John (1971-1972) is the only painting to appear at auction from Chuck Close’s first series of the artist’s signature motif - portrait heads. Monumental in scale and impact, the eleven paintings, beginning with Close’s own image in the black and white Big Self Portrait of 1967-68 through to John, the final work in this seminal group, established the subject matter, technical approach and aesthetic parameters within which the artist has produced a body of work of critical importance to 20th century art. Significantly, five of the paintings in this group were purchased by museums or institutions between 1969 and 1971, an amazing acknowledgement of their importance at the time. Big Self Portrait was purchased directly from the artist by the Walker Art Center in Minneapolis in 1969 for $1,300. That same year, the Minneapolis Institute of Art acquired Frank (1969), the Whitney Museum of American Art acquired Philip (1969) and the Ludwig Collection in Aachen, West Germany acquired Richard (1969). Currently, nine of the eleven works are in museum collections: John is one of only two works still in private hands.
To the present day, Close continues to paint portraits of friends and fellow artists – often employing the same photographic source image for works spanning over several years – finding endless inspiration and variation in this genre by altering medium, scale and technique. John is a masterpiece from this seminal group, which began with a restricted palette of black and white and progressed in 1970 to include four color paintings, such as John (1971-1972). Together with the five dye transfer prints, John (1971) [lot 10], also from the Robert B. Mayer Family Collection, John (1971-1972) demonstrates the return of color to Close’s oeuvre and the introduction of photography as inspiration for the artist’s process and technique.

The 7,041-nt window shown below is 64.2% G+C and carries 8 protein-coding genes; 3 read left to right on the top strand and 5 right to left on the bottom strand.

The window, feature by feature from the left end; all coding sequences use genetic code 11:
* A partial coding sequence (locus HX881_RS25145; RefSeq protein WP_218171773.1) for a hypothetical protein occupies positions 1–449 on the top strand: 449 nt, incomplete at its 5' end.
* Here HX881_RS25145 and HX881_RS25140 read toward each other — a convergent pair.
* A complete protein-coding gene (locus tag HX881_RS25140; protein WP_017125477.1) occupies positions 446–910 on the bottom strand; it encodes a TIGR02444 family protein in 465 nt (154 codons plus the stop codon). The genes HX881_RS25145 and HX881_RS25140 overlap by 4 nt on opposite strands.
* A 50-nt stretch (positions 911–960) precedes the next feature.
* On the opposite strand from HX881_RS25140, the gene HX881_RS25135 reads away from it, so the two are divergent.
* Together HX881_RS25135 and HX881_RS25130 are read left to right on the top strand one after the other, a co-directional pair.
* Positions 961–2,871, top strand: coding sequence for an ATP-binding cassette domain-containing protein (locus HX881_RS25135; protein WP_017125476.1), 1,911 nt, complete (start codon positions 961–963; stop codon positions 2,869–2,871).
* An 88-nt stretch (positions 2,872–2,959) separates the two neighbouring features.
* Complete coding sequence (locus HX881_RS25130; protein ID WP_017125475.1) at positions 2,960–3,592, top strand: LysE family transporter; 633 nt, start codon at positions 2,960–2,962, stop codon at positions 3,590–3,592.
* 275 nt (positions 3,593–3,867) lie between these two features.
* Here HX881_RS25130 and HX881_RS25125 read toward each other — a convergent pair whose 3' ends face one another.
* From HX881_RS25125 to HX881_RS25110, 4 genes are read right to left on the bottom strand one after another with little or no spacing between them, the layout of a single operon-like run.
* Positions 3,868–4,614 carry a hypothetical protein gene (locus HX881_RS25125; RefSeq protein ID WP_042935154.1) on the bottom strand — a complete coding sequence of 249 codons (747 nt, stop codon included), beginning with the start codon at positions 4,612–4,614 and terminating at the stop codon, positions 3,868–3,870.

Close emerged from Yale University School of Art and Architecture in New Haven in 1964, and on a Fulbright scholarship, he studied in Venice and traveled through Europe from 1964-65. Close faced the challenge shared by any young art student: to apply his carefully acquired skills and academic knowledge toward the creation of a unique vision and style that, in a sense, purged all constraints of past influences or derivative inspiration. Close’s student work, primarily gestural or biomorphic paintings, was admired at Yale, but as he has stated, ``I admired Rothko, Pollock and Kline, but they nailed it down so well that I couldn’t do anything but weak impersonations of their work. …All my heroes were dead, and my work was incredibly eclectic.’’ (Jane Cottingham, ``An Interview with Chuck Close’’, American Artist 47, no. 490, May 1983, p. 66). Returning in the fall of 1965 to the United States as an instructor at the University of Massachusetts in Amherst, Close shifted to figuration, partially from frustration with his inability to break from the habits of his student work. As he stated, ``there was a kind of desperation in my decision to stop painting abstractions. …I wanted to find something specific to do, something with its own set of rights and wrongs.’’ (Lisa Lyons and Robert Storr, Chuck Close, New York 1987, p. 27). Close turned to found photographic sources as a departure point for multi-media constructions and shallow reliefs. He soon progressed to working from his own black and white photography and limited his compositions only to the image recorded in the photograph. By the time Close moved to New York City in the fall of 1967, the artist had further defined his parameters by abandoning color in his palette, and by working in extreme scale so as to render the replicated image insistent and unavoidable. The result was Big Nude (1967-68), a monumental reclining black and white nude, 21 feet in width.